The Dog's Pajamas

We've always had a battle with our Brat, SparkyBear. It took us seven years to figure out his game plan. Although we put in a dog door so that the 'boys' could go outside any time they needed to, "somebody" always left a puddle on the floor during the night. We scolded, we rolled up newspapers and spanked, we threatened, we consulted the vets, the doggie books...we tried everything, and MarkyBear was getting pretty darned angry about it. I waved paper towels in front of both of their noses to try to shame them, but neither bought into it. MarkyBear always acted insulted and sulked after the daily confrontations. FINALLY we watched what was going on with these dogs.
MarkyBear is the "little" warrior. He'll take on anybody who he deems as posing as a threat to his family; he's faithful and loyal to his "pack". Not man nor beast dare tread on his turf uninvited. I've seen him chase off dogs five times his size! BIG dogs. He's constantly patroling his 'beat'. He still wears a limp even years after his confrontation with a squirrel, when he got a 'war injury' because his hip went out chasing the darned thing. But his heart will carry him farther than his legs will. He will run like a shot way out onto the far side of the yard after somebody before he realizes "Owww", usually after all the barking is done and the business at hand has been taken care of, then he heroically hobbles back to the house to see if his "Mom" has a pat on the head for him for a job well done. Day or night he's on the job. Many times in the middle of the night, even if he's sound asleep and he hears anything, whoosh, he's outa the dog door with his "Semper Fido" attitude. Whoever or whatever's out there better looooook out, cuz he will bite!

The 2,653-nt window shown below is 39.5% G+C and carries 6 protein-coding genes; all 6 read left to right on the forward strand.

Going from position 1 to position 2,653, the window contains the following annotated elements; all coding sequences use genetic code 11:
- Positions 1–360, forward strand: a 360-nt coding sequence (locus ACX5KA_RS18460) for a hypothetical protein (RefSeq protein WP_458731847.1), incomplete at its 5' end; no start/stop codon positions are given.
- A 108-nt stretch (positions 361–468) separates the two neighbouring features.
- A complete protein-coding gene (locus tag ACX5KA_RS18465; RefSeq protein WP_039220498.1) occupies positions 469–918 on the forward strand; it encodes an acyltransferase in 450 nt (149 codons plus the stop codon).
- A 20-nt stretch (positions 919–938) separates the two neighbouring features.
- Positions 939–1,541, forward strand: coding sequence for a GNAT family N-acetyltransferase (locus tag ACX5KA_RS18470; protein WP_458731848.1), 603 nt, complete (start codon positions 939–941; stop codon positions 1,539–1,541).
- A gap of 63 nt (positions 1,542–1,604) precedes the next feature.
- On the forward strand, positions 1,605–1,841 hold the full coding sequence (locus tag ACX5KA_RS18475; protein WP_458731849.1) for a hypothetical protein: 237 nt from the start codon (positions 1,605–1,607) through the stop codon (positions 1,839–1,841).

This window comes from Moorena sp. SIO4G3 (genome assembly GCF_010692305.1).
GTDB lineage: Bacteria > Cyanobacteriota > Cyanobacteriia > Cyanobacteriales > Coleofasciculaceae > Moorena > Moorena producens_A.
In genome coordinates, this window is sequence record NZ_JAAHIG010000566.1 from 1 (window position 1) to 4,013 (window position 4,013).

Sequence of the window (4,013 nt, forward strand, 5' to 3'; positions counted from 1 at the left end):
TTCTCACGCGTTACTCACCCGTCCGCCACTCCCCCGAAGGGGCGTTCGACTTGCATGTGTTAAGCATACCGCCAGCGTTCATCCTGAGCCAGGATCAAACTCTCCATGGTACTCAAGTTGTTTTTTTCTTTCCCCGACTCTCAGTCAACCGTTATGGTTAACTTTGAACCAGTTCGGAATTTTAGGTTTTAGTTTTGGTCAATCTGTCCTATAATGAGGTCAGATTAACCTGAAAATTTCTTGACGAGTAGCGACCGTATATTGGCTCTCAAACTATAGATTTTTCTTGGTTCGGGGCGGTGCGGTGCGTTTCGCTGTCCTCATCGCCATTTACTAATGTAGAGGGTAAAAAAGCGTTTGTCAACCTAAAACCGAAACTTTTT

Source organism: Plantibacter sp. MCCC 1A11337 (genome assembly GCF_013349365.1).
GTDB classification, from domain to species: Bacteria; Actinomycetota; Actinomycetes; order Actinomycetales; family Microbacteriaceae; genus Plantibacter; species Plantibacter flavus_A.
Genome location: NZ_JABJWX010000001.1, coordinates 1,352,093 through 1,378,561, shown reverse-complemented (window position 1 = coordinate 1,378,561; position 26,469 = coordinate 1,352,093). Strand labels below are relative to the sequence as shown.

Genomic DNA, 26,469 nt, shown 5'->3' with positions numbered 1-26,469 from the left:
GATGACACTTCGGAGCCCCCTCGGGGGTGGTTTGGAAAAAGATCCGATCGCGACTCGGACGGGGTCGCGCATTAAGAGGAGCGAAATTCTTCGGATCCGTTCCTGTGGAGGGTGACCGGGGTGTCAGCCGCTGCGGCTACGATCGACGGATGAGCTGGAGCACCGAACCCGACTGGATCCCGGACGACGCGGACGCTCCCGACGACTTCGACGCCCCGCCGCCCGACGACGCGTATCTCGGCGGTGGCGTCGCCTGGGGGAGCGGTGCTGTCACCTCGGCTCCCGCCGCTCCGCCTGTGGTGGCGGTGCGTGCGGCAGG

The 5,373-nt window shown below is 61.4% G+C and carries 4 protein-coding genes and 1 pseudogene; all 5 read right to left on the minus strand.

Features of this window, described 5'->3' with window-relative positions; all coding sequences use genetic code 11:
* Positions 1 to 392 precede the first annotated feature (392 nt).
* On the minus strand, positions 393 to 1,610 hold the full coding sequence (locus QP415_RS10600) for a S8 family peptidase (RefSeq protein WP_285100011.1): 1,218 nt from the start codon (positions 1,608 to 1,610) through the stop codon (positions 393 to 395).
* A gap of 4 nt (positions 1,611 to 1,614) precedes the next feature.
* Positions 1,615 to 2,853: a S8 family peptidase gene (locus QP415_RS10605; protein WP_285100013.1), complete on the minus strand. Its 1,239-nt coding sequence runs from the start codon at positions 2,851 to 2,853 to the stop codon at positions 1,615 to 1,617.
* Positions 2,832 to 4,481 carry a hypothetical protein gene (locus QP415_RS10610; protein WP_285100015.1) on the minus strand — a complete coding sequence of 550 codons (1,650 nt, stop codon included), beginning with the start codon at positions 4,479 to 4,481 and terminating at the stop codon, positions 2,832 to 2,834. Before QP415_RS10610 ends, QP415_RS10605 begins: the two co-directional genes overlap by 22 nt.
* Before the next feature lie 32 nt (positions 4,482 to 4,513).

On the other hand, Cappy calls SparkyBear our little ambassador; he loves everybody. He'd happily go off with anybody. I don't know how many cars he's jumped into when people have stopped by to visit. He's been in the UPS truck on several occasions trying to 'talk' the guy into taking him for a ride. The dog just loves people. But animals...not so much. One time he barked at a dog who was way up the street. The dog came running, the closer he got, the bigger he was and chased him right into the dog door. Scared the heck outa him, and musta 'traumatized' him, because now he waits in the house to see 'what' MarkyBear is barking about before he'll venture out. He 'waits' on top of the back of Cappy's chair. So...Finally, I noticed that he won't go out the dog door at night. He'll stick his head out and kinda look around, but then decides he doesn't have to 'go'. Mystery solved. Cappy told me to go buy a pair of sweatpants and cut the legs to make 'pajamas' for SparkyBear. I read somewhere dogs learn quickly not to pee in their pj's because it gets cold. And it's true. He did it a couple of times then decided in that little doggie brain of his that's it's better to 'hold' it. Now before we go to bed, I turn on the outside light for him and let him out the front door. He goes right on out and takes care of business, then I call him and tell him to come get his pajamas on. We spoil our dogs rotten, but you know that by now. I sing him this silly song as I get him dressed for bed, "Get your pajamas on, you dirdee little Amazon, duh-duh-duh-duh-duh-DUT AND..!!!" to which Cappy always says, "You're weird". Yeah, I know.